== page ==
Lung cancer researcher Solange Peters, MD, PhD, discusses the intersection of COVID-19 and cancer, as well as her research on immunotherapy biomarkers.


Solange Peters, MD, PhD [ESMO]

As of September 15, more than 930,000 deaths worldwide have been attributed to COVID-19, according to the Johns Hopkins dashboard, although the true number may be significantly higher. People with cancer, particularly lung cancer, may have the highest risk of dying from the infection, noted Solange Peters, MD, PhD, of the Centre Hospitalier Universitaire Vaudois in Lausanne, Switzerland, who studies the disease and helped create COVID-19 patient registries such as the COVID-19 and Cancer Consortium (CCC19) and the Thoracic cancERs international coVid 19 cOLlaboraTion (TERAVOLT). She is also president of the European Society for Medical Oncology (ESMO), which will virtually hold its annual congress on September 19–21. Peters shared her thoughts on the pandemic and insights on her lung cancer biomarker research with Cancer Discovery's Catherine Caruso.

With these registries, we wanted to answer some basic questions: Are cancer patients more vulnerable to COVID-19? Do they have a higher risk of complications and death? The main conclusion is that cancer patients are probably at higher risk than other patients. The most important factor in patients with cancer is whether they are consistently suffering from active disease. An even bigger factor might be if this disease is progressing or requires heavy treatment, including chemotherapy or steroids. Therefore, the most vulnerable patients have advanced disease that is not controlled, and within this category, the worst of the worst is lung cancer. This is probably because lung cancer is a more aggressive disease that causes impairment of lung function, which can be compounded by COVID-19. Mortality in cancer patients with COVID-19 ranges from 16% to 20% in CCC19 and 30% to 40% in TERAVOLT [compared with 3% to 4% generally]. If we face a second wave of COVID-19, we have to keep these vulnerabilities in mind, and this will guide us in protecting patients with cancer from exposure to the virus.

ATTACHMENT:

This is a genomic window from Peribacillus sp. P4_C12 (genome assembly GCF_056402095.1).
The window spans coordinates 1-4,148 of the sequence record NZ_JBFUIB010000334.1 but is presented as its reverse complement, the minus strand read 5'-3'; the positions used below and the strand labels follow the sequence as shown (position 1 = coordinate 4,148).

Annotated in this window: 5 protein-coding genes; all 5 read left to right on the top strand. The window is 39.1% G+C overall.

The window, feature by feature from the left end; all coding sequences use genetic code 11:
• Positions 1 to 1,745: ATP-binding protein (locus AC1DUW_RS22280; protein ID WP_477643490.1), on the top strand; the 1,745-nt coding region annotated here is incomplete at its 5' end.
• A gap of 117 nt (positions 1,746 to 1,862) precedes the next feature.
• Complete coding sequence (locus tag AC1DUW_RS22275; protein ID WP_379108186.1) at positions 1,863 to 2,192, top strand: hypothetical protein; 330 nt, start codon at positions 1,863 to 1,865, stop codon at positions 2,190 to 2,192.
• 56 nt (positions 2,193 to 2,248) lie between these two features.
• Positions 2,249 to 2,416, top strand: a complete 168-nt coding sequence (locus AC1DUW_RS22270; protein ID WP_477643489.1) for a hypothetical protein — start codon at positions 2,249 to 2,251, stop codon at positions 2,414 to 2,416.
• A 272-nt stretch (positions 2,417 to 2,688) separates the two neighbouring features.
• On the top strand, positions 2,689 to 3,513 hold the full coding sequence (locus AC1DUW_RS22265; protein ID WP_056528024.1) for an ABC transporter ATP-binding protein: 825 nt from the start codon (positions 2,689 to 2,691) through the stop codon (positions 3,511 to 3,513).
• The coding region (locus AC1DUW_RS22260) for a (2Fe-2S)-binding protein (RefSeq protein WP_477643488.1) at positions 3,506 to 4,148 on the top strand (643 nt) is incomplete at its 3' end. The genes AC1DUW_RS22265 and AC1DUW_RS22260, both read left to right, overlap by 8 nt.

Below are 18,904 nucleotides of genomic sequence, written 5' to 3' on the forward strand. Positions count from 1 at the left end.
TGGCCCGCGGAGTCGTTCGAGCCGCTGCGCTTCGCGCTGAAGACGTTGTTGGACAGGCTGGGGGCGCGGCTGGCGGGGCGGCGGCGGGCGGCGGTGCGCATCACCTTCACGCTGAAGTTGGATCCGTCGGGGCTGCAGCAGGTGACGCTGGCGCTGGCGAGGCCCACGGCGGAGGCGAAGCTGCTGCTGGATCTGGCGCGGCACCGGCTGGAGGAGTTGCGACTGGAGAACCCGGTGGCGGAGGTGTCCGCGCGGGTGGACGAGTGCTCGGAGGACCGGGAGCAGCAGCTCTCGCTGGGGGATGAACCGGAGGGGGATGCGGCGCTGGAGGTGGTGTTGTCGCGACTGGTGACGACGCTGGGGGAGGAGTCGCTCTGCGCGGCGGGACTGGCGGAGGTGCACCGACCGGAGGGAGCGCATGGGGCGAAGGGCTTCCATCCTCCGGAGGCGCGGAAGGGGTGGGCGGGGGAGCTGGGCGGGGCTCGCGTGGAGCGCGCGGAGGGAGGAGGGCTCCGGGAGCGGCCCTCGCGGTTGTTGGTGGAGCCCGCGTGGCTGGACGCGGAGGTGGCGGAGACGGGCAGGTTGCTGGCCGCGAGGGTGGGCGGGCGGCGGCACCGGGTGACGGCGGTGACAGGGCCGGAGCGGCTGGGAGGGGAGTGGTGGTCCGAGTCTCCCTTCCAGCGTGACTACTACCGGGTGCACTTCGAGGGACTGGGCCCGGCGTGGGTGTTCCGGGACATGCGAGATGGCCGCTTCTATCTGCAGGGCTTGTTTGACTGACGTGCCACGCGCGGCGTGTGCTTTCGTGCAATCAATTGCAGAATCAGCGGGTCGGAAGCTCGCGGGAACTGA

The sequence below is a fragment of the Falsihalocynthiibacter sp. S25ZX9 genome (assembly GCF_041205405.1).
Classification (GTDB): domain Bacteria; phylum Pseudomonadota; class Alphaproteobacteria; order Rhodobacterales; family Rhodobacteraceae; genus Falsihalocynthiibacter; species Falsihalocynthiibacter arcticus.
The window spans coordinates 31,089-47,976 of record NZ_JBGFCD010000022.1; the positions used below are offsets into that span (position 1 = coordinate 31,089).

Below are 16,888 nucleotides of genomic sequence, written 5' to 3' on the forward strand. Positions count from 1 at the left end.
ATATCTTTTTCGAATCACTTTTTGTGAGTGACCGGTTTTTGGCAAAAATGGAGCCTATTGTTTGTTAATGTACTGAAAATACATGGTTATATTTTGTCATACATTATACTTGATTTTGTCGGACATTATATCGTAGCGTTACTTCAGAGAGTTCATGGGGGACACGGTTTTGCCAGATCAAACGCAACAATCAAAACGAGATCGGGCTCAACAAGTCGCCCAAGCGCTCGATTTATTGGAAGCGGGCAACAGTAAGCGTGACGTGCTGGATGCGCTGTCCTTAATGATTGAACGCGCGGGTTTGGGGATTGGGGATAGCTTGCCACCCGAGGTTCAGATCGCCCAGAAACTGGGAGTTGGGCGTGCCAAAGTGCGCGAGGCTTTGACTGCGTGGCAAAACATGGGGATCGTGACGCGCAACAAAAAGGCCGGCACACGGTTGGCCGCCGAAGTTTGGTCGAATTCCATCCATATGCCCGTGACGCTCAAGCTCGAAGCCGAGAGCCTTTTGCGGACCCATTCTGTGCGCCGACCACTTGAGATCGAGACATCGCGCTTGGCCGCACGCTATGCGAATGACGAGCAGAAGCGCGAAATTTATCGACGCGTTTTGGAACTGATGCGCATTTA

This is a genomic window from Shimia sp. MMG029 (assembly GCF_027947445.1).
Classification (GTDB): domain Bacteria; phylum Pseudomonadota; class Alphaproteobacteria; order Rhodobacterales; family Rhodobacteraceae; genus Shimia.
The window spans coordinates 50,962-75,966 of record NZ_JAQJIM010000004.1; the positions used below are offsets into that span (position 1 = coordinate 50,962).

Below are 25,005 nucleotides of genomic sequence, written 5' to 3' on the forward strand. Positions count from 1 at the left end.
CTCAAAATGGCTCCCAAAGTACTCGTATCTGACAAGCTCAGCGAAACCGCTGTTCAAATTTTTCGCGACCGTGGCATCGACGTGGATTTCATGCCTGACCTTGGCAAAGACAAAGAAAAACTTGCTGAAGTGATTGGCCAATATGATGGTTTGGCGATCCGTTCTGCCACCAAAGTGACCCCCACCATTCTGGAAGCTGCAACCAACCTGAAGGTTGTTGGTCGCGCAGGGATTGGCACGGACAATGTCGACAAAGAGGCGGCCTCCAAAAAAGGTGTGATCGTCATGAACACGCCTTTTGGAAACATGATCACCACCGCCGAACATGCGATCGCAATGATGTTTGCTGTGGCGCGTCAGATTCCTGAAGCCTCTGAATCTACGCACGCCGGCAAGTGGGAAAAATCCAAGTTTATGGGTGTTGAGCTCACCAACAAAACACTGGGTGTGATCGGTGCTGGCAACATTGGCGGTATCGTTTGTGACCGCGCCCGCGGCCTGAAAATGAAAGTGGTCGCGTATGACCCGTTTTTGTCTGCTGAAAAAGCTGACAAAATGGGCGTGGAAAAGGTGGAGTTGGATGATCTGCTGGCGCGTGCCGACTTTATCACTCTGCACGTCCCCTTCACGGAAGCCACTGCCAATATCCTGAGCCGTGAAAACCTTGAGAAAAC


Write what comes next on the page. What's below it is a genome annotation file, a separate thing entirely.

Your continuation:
Also, in TERAVOLT, lung cancer patients had a mortality of 30% to 40%, but their rate of intensive care unit [ICU] admission was extremely low, 5% to 10% at the first analyses. Why are so many patients with lung cancer and COVID-19 dying but not being admitted to the ICU? It is probably due to health care systems being overwhelmed. It may also be due to local management rules where cancer patients with COVID-19 were not eligible for ICUs. A final barrier is that prior to being infected with COVID-19, patients with lung cancer may have discussed with their physicians a preference to not go to the ICU. Knowing this, we need to consider how we will handle lung cancer patients as we prepare for a second wave of COVID-19.